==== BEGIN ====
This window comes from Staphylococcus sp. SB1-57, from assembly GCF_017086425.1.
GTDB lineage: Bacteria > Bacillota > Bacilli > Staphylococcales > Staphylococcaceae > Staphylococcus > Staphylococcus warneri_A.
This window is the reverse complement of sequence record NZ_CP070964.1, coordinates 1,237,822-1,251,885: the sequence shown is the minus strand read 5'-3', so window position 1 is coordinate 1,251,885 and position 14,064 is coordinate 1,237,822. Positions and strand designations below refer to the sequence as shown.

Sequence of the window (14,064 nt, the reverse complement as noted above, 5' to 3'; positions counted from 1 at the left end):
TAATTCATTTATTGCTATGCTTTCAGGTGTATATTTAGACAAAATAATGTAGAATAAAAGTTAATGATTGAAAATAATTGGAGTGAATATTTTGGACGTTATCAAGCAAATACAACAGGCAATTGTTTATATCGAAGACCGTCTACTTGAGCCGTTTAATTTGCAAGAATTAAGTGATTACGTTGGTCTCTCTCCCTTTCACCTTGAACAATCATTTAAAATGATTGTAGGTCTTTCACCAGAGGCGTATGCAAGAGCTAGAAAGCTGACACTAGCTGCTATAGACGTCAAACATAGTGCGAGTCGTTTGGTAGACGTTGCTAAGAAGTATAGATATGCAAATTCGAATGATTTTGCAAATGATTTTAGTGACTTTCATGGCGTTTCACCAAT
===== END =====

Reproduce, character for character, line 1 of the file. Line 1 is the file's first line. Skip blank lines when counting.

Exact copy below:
This window comes from Staphylococcus sp. SB1-57, from assembly GCF_017086425.1.